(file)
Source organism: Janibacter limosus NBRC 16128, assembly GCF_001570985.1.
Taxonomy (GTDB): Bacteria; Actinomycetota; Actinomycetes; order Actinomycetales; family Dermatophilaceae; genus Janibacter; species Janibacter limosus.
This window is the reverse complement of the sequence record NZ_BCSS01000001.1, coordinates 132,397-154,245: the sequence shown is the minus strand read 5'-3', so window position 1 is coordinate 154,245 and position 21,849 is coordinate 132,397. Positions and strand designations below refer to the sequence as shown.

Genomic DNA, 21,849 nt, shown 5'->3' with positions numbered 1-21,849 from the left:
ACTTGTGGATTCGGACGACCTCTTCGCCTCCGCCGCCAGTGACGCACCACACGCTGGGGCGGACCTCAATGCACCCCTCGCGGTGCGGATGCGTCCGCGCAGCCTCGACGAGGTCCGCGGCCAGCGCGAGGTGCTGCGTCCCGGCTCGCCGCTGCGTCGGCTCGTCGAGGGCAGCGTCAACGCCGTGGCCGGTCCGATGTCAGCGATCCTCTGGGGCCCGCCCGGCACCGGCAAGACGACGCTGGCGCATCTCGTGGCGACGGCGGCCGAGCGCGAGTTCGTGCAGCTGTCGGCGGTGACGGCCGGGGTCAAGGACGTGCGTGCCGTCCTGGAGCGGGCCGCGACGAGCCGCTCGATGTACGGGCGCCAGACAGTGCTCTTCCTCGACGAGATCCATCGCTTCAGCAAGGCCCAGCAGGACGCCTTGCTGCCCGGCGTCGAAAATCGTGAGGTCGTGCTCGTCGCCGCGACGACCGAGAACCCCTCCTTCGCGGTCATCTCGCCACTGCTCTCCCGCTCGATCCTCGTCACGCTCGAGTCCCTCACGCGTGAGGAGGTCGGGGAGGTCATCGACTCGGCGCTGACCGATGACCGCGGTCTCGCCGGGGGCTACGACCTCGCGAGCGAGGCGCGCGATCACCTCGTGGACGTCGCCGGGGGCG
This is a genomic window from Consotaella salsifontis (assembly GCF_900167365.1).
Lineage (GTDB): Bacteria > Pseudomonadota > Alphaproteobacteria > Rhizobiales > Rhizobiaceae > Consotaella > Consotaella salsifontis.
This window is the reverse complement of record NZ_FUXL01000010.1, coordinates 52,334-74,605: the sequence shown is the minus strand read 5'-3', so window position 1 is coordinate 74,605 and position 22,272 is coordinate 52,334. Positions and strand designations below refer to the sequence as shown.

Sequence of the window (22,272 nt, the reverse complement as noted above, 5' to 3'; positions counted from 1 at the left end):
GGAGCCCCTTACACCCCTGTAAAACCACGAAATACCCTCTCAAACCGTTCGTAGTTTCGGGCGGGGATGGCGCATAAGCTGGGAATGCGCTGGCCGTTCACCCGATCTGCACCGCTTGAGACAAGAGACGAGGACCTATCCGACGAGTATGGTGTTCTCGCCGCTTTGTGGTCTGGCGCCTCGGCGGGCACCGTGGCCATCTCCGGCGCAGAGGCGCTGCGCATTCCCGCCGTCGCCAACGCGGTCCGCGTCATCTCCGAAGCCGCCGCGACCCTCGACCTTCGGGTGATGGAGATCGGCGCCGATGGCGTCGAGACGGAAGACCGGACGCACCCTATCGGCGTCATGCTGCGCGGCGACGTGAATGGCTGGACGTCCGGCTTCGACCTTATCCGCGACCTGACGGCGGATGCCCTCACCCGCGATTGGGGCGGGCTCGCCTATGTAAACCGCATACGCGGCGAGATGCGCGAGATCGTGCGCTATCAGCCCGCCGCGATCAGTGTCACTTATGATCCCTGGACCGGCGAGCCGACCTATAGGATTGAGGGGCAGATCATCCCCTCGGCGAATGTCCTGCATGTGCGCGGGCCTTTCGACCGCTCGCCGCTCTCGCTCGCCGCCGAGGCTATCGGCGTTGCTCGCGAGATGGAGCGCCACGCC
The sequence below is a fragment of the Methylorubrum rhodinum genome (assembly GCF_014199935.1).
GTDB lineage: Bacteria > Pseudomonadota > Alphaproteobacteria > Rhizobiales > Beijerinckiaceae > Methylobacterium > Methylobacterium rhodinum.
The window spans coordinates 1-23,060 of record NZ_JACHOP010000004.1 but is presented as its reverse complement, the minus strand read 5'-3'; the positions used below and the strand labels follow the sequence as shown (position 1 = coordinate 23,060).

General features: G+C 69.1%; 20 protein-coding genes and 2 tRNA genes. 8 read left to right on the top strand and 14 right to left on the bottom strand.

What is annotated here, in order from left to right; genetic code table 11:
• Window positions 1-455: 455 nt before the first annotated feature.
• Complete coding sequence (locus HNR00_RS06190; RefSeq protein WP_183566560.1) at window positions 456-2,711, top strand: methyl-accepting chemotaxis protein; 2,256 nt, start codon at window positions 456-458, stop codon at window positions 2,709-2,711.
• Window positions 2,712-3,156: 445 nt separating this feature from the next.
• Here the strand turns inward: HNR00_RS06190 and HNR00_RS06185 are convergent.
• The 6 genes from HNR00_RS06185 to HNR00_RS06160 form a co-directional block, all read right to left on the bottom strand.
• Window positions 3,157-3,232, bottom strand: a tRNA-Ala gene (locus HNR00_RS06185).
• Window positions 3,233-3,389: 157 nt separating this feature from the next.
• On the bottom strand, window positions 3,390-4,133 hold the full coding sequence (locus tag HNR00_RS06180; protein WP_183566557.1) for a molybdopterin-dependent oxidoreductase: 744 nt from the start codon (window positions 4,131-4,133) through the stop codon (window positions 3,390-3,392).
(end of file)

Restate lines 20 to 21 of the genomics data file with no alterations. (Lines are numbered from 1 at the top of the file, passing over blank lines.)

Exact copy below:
• The 6 genes from HNR00_RS06185 to HNR00_RS06160 form a co-directional block, all read right to left on the bottom strand.
• Window positions 3,157-3,232, bottom strand: a tRNA-Ala gene (locus HNR00_RS06185).